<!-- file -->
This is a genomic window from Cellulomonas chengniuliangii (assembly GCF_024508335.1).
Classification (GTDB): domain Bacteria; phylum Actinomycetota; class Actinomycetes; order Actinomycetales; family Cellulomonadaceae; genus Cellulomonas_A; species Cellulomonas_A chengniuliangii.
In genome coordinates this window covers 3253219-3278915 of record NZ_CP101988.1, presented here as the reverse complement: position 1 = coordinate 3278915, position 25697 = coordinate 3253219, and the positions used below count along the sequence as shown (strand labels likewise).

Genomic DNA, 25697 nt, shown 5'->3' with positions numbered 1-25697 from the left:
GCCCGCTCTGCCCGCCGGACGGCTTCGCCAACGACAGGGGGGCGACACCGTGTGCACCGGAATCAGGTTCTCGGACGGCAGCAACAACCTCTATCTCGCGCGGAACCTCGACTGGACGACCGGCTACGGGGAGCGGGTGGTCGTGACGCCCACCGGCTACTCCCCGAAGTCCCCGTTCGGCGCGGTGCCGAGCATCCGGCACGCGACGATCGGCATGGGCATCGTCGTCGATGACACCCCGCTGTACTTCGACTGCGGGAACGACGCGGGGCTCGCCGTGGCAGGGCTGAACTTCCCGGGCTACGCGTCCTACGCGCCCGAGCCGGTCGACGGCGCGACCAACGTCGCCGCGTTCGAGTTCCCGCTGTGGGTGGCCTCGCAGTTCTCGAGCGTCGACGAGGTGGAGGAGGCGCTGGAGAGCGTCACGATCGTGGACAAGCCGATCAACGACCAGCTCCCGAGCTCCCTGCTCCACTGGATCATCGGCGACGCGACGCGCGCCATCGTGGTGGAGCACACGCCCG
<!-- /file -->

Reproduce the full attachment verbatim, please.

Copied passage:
This is a genomic window from Cellulomonas chengniuliangii (assembly GCF_024508335.1).
Classification (GTDB): domain Bacteria; phylum Actinomycetota; class Actinomycetes; order Actinomycetales; family Cellulomonadaceae; genus Cellulomonas_A; species Cellulomonas_A chengniuliangii.
In genome coordinates this window covers 3253219-3278915 of record NZ_CP101988.1, presented here as the reverse complement: position 1 = coordinate 3278915, position 25697 = coordinate 3253219, and the positions used below count along the sequence as shown (strand labels likewise).

Genomic DNA, 25697 nt, shown 5'->3' with positions numbered 1-25697 from the left:
GCCCGCTCTGCCCGCCGGACGGCTTCGCCAACGACAGGGGGGCGACACCGTGTGCACCGGAATCAGGTTCTCGGACGGCAGCAACAACCTCTATCTCGCGCGGAACCTCGACTGGACGACCGGCTACGGGGAGCGGGTGGTCGTGACGCCCACCGGCTACTCCCCGAAGTCCCCGTTCGGCGCGGTGCCGAGCATCCGGCACGCGACGATCGGCATGGGCATCGTCGTCGATGACACCCCGCTGTACTTCGACTGCGGGAACGACGCGGGGCTCGCCGTGGCAGGGCTGAACTTCCCGGGCTACGCGTCCTACGCGCCCGAGCCGGTCGACGGCGCGACCAACGTCGCCGCGTTCGAGTTCCCGCTGTGGGTGGCCTCGCAGTTCTCGAGCGTCGACGAGGTGGAGGAGGCGCTGGAGAGCGTCACGATCGTGGACAAGCCGATCAACGACCAGCTCCCGAGCTCCCTGCTCCACTGGATCATCGGCGACGCGACGCGCGCCATCGTGGTGGAGCACACGCCCG